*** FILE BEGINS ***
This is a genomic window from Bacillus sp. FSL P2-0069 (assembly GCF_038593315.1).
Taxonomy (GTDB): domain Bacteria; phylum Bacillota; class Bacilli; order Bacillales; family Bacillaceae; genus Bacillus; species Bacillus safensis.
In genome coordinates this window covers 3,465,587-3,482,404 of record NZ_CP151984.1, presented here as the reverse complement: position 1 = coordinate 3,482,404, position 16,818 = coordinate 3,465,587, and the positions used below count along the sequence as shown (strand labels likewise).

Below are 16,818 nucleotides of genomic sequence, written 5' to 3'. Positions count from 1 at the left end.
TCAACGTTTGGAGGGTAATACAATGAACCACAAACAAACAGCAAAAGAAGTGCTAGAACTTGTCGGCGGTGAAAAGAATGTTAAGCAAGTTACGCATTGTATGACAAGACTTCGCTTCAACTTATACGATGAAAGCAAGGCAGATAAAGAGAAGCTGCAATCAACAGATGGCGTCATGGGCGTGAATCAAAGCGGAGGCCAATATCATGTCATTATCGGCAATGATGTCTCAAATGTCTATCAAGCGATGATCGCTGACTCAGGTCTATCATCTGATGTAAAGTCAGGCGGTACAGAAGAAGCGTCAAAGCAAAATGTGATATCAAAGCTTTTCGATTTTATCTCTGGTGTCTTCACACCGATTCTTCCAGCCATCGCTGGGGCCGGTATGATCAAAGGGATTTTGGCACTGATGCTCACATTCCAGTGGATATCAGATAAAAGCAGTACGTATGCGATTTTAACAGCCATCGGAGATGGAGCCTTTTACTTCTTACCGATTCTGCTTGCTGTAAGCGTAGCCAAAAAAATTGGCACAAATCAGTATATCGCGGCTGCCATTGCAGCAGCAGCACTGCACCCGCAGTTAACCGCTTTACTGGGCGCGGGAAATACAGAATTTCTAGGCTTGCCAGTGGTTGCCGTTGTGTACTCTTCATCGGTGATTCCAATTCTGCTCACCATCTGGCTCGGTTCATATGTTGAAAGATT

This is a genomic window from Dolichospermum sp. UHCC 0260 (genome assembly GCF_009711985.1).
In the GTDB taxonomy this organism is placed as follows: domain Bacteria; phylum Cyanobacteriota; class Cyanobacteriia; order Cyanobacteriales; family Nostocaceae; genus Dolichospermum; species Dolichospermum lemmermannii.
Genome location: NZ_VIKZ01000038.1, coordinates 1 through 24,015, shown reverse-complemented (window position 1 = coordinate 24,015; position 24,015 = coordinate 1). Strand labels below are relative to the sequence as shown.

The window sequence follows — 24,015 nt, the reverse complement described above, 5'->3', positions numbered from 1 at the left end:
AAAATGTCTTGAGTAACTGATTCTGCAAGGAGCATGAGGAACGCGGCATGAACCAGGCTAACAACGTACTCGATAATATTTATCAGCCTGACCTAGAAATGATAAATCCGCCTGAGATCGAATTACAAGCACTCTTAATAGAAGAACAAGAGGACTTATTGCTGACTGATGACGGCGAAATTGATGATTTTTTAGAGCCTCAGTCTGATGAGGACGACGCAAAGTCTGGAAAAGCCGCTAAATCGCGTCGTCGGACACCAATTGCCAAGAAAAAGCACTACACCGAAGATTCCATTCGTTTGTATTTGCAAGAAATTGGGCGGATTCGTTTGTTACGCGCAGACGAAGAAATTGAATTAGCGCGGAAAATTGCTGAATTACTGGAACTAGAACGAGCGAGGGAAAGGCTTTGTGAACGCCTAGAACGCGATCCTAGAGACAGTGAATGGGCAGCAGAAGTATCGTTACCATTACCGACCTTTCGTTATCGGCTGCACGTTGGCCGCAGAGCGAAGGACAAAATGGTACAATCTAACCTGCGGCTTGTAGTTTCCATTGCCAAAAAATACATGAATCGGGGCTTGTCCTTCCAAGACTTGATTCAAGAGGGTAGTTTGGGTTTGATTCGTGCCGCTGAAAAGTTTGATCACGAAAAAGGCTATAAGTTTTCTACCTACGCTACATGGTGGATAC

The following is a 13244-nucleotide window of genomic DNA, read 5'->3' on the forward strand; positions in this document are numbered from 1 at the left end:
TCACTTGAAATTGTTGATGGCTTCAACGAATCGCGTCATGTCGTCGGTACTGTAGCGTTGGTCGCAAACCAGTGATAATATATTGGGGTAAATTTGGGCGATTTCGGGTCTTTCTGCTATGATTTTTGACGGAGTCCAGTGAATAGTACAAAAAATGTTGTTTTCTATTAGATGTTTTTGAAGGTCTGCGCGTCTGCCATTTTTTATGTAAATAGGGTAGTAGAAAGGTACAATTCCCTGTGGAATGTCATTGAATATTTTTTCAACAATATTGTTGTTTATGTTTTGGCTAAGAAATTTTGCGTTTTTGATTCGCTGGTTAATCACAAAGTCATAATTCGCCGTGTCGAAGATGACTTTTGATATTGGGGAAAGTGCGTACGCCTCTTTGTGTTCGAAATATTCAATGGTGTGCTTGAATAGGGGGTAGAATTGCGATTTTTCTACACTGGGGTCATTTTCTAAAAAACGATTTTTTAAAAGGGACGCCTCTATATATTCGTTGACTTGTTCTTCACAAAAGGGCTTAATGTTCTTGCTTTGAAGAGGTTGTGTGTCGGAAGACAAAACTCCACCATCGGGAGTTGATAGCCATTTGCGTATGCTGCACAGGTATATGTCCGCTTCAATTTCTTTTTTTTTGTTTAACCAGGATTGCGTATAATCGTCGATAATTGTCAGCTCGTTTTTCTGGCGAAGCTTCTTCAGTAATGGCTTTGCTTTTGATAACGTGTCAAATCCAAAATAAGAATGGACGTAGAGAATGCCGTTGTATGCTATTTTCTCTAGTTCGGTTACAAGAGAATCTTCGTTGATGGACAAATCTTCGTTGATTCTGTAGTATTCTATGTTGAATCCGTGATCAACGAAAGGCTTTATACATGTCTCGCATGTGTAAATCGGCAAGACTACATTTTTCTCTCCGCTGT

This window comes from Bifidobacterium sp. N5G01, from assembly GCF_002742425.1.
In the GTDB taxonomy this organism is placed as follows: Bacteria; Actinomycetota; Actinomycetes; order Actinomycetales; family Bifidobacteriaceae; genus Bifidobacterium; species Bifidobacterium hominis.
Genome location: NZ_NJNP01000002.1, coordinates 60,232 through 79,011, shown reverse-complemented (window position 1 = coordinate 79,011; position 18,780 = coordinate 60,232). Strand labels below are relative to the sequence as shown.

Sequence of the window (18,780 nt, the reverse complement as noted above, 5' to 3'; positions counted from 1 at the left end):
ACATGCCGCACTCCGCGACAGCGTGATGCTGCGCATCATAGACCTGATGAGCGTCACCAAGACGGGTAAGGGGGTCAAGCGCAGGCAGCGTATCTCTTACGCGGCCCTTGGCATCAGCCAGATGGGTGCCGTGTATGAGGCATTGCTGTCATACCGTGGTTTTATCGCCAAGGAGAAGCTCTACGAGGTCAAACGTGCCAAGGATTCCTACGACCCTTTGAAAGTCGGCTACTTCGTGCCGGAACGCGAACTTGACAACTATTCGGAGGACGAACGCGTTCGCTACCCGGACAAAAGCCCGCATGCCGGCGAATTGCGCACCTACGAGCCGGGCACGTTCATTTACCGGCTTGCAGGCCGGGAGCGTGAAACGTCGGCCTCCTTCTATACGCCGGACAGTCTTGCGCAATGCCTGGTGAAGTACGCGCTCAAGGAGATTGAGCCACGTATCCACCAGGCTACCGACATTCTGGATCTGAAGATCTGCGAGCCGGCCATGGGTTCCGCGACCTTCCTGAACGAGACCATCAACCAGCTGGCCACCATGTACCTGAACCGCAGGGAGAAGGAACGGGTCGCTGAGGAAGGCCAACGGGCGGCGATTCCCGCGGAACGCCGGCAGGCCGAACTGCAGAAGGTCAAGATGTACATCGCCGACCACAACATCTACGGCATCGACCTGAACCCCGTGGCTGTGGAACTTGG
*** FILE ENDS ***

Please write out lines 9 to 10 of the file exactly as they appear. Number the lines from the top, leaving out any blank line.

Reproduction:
The window sequence follows — 24,015 nt, the reverse complement described above, 5'->3', positions numbered from 1 at the left end:
AAAATGTCTTGAGTAACTGATTCTGCAAGGAGCATGAGGAACGCGGCATGAACCAGGCTAACAACGTACTCGATAATATTTATCAGCCTGACCTAGAAATGATAAATCCGCCTGAGATCGAATTACAAGCACTCTTAATAGAAGAACAAGAGGACTTATTGCTGACTGATGACGGCGAAATTGATGATTTTTTAGAGCCTCAGTCTGATGAGGACGACGCAAAGTCTGGAAAAGCCGCTAAATCGCGTCGTCGGACACCAATTGCCAAGAAAAAGCACTACACCGAAGATTCCATTCGTTTGTATTTGCAAGAAATTGGGCGGATTCGTTTGTTACGCGCAGACGAAGAAATTGAATTAGCGCGGAAAATTGCTGAATTACTGGAACTAGAACGAGCGAGGGAAAGGCTTTGTGAACGCCTAGAACGCGATCCTAGAGACAGTGAATGGGCAGCAGAAGTATCGTTACCATTACCGACCTTTCGTTATCGGCTGCACGTTGGCCGCAGAGCGAAGGACAAAATGGTACAATCTAACCTGCGGCTTGTAGTTTCCATTGCCAAAAAATACATGAATCGGGGCTTGTCCTTCCAAGACTTGATTCAAGAGGGTAGTTTGGGTTTGATTCGTGCCGCTGAAAAGTTTGATCACGAAAAAGGCTATAAGTTTTCTACCTACGCTACATGGTGGATAC